Almost ten years after the 3D platformers first release, does the high definition re-release of Rayman 3: Hoodlum Havoc play as well as people remember? Or is everyone wearing their favourite nostalgia glasses?
Hoodlum Havoc was one of the last ‘traditional’ Rayman games we saw before for the introduction of those pesky, buggy-achievement ridden Rabbids, and now we have it sharper and brighter than before.
The head of the Black Lums Andre has plans to take over the world with his army of Hoodlums, but Rayman's best friend Globox ends up accidentally swallowing the furry little Lum after a chase gone wrong. It’s up to Rayman to find a way to fix his friend, before dealing with the little bundle of evil and his plans for the world once he’s free.
Rayman progresses through the many levels with the aid of various power ups. Remote controlled rockets, helicopter blade hats, tornado producing gloves and steel and bear trap style gloves are used to fight and work your way through the many levels and puzzles. It’s a shame though, that the fiddly controls and particularly the bad camera angles make many areas much trickier than they are actually supposed to be. In typical 3D platformer style the camera flits, jams and refuses to be reset in all the worst places possible, making some of the simplest jumps and leaps incredibly frustrating.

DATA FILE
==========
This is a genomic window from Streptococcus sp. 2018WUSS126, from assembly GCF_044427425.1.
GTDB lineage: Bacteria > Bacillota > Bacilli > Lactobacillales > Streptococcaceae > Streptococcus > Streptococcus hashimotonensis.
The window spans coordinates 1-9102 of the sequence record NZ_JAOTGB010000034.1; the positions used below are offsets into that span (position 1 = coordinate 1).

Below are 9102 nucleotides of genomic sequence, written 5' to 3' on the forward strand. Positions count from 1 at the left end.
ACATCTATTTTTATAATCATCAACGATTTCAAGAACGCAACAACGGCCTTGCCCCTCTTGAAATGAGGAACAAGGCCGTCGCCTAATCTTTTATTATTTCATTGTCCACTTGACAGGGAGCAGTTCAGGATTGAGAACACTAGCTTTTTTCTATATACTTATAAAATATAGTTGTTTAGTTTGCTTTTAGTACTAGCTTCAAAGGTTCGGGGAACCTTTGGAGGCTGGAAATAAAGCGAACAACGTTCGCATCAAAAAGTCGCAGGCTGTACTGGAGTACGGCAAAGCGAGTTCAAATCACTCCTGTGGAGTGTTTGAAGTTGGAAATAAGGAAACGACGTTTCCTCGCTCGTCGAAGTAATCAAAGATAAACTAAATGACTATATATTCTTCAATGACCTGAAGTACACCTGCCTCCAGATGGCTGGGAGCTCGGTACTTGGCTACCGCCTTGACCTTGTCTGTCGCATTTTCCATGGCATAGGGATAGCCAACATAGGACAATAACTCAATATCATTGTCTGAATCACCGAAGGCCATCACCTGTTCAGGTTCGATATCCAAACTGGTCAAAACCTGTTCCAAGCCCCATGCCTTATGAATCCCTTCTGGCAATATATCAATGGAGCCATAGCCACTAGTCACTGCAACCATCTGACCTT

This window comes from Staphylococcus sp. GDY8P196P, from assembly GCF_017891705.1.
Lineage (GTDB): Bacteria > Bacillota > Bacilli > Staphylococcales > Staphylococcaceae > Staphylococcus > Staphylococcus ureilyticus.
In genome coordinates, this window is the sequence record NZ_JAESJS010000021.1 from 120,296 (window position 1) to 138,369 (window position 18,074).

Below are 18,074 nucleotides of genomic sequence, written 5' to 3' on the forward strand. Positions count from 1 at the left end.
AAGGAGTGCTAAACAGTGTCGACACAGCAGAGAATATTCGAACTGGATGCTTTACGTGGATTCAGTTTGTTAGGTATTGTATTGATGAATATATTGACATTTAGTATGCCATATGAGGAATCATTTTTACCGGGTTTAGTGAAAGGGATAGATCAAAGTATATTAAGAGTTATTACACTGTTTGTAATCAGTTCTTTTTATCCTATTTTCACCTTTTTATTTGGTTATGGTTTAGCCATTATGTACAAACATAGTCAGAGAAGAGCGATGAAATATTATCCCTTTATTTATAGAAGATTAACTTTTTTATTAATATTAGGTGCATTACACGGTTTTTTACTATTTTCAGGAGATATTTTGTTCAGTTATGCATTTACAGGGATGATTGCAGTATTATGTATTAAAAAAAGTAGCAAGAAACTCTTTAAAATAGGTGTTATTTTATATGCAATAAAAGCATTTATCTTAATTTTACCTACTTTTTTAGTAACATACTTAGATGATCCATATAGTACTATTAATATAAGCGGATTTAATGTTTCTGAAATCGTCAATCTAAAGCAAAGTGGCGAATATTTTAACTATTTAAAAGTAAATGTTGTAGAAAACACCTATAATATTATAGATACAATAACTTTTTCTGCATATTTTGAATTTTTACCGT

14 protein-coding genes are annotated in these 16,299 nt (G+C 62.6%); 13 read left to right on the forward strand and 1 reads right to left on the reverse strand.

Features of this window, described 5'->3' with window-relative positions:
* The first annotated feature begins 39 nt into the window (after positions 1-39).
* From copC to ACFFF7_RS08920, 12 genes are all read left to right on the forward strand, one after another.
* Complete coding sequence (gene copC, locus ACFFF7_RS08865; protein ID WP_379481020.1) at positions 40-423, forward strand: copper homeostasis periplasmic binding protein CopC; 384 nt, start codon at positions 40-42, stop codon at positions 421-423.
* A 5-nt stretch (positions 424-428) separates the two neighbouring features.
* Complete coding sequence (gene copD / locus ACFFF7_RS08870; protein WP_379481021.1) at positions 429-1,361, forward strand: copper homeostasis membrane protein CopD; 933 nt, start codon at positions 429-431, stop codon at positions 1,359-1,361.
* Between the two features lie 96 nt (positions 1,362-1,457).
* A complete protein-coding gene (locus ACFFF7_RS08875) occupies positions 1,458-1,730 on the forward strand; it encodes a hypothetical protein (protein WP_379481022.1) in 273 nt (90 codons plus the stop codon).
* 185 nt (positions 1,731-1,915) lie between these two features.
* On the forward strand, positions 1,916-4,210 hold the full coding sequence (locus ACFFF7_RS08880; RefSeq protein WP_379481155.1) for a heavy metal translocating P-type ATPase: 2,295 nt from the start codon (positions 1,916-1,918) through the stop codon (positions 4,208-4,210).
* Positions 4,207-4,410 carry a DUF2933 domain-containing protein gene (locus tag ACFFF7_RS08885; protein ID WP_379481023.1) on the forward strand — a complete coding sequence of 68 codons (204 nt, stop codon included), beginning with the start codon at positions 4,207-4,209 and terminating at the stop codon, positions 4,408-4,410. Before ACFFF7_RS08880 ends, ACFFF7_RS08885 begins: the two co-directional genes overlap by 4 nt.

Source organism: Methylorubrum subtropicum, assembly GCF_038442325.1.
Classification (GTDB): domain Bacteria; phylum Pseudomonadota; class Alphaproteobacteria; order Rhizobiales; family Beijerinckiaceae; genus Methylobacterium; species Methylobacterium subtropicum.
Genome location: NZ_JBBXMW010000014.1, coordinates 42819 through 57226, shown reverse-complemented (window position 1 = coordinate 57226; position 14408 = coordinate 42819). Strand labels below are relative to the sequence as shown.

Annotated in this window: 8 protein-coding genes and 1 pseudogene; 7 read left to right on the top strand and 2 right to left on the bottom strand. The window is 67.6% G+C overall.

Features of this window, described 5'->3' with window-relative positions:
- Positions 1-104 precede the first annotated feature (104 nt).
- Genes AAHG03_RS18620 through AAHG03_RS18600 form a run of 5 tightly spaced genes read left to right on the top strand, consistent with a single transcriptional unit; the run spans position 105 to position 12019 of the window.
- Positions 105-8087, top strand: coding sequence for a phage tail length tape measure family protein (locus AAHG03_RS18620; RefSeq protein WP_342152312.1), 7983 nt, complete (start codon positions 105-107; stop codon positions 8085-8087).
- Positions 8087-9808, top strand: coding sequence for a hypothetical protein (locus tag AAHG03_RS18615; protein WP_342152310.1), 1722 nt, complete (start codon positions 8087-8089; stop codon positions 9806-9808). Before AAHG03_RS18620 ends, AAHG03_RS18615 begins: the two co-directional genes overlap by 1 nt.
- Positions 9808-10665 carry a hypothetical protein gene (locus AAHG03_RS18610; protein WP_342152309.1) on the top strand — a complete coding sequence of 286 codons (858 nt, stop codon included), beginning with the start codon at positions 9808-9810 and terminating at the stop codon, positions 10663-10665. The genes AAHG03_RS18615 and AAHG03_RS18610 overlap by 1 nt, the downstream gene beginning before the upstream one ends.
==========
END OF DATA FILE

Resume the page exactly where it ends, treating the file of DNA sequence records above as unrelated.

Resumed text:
The biggest feature of the game is the high scores. Your performance is rated after each stage, giving you score out of five stars. Collect as much as you can and rack up combos for a higher rating. This score also unlocks bonus features in the forms of various mini games and levels.
The dialogue and humour is brilliant throughout as Globox follows you through the game spending most of his time getting hammered on grape juice, crawling around on his face and spouting gibberish.
For the price of just 800 MSP the game is huge in length without even taking into consideration all the bonus levels and games that can be unlocked. On top of that, it has some truly brutal achievements to keep the hardcore completionists busy for many, many hours to come. This is however a simple direct port of the original game with no added extras or features other than the fact it’s now much, much more crisp and shiny than the first time round.
Overall, the game is fun, all the characters are cute and likeable and the sense of humour is fantastic, but it’s frequently marred by the poor camera. It’s definitely pretty in its new 720p glory but at the end of the day, the gameplay is sadly still fairly stuck in 2003.